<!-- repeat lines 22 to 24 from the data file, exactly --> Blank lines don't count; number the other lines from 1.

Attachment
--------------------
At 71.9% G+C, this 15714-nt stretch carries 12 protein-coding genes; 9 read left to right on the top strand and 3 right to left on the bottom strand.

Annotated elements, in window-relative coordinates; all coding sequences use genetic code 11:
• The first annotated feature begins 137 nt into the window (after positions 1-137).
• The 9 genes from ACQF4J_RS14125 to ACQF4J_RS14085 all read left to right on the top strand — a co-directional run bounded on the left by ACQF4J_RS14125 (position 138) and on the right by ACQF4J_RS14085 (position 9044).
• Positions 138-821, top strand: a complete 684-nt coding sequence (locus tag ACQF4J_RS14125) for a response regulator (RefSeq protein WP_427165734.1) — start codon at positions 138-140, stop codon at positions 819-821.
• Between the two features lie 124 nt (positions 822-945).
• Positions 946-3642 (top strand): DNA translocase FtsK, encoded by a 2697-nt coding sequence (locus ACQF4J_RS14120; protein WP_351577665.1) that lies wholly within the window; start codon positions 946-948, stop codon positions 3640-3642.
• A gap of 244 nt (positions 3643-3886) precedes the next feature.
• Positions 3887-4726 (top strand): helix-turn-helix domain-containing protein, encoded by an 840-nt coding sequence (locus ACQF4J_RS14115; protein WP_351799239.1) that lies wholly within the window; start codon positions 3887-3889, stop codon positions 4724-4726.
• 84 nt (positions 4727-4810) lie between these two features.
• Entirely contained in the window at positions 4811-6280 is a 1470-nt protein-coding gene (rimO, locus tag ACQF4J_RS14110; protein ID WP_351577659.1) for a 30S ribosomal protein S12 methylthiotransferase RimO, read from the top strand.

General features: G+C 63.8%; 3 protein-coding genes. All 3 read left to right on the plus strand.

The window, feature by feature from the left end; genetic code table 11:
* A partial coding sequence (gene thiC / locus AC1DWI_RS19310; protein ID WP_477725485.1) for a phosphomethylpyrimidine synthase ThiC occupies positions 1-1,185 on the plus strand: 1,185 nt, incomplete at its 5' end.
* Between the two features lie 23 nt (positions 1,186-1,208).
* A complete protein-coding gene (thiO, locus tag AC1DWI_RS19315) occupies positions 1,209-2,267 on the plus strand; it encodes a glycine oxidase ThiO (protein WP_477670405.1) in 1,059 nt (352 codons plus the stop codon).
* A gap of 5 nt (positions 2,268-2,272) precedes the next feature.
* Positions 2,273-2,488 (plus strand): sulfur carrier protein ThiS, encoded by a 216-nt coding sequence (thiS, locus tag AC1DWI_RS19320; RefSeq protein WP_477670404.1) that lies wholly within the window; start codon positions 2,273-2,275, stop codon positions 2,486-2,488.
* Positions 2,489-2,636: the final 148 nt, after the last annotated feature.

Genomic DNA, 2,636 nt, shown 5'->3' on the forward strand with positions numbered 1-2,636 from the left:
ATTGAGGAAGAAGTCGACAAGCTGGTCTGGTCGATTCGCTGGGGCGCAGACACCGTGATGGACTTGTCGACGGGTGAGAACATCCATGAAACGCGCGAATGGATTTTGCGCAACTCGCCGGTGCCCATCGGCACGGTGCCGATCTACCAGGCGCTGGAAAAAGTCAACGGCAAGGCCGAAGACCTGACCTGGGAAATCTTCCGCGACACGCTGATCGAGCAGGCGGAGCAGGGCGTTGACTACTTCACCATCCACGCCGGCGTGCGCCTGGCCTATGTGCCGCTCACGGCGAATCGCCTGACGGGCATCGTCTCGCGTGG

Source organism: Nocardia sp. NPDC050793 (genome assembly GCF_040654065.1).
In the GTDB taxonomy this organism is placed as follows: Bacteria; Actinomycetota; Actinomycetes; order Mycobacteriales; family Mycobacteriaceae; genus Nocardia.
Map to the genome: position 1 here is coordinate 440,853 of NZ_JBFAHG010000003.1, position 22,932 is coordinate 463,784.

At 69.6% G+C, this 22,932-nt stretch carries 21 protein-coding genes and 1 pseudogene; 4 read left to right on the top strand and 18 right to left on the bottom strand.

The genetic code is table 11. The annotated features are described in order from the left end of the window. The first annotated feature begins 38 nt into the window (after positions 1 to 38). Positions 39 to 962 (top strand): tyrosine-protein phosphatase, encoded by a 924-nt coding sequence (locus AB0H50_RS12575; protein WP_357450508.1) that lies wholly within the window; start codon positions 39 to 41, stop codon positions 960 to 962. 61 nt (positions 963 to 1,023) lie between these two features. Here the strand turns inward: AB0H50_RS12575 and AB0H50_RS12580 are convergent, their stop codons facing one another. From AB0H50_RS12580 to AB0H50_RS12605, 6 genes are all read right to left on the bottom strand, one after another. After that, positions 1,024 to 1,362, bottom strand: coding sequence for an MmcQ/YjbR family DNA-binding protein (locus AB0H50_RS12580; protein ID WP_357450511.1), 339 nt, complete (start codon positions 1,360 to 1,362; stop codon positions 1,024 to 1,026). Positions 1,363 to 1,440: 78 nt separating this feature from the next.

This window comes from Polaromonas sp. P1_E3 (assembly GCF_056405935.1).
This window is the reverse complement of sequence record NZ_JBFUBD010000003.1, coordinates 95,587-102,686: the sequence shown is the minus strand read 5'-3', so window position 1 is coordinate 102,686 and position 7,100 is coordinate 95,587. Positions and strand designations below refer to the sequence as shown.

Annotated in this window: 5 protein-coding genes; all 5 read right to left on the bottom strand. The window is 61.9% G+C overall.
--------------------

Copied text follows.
Source organism: Nocardia sp. NPDC050793 (genome assembly GCF_040654065.1).
In the GTDB taxonomy this organism is placed as follows: Bacteria; Actinomycetota; Actinomycetes; order Mycobacteriales; family Mycobacteriaceae; genus Nocardia.
Map to the genome: position 1 here is coordinate 440,853 of NZ_JBFAHG010000003.1, position 22,932 is coordinate 463,784.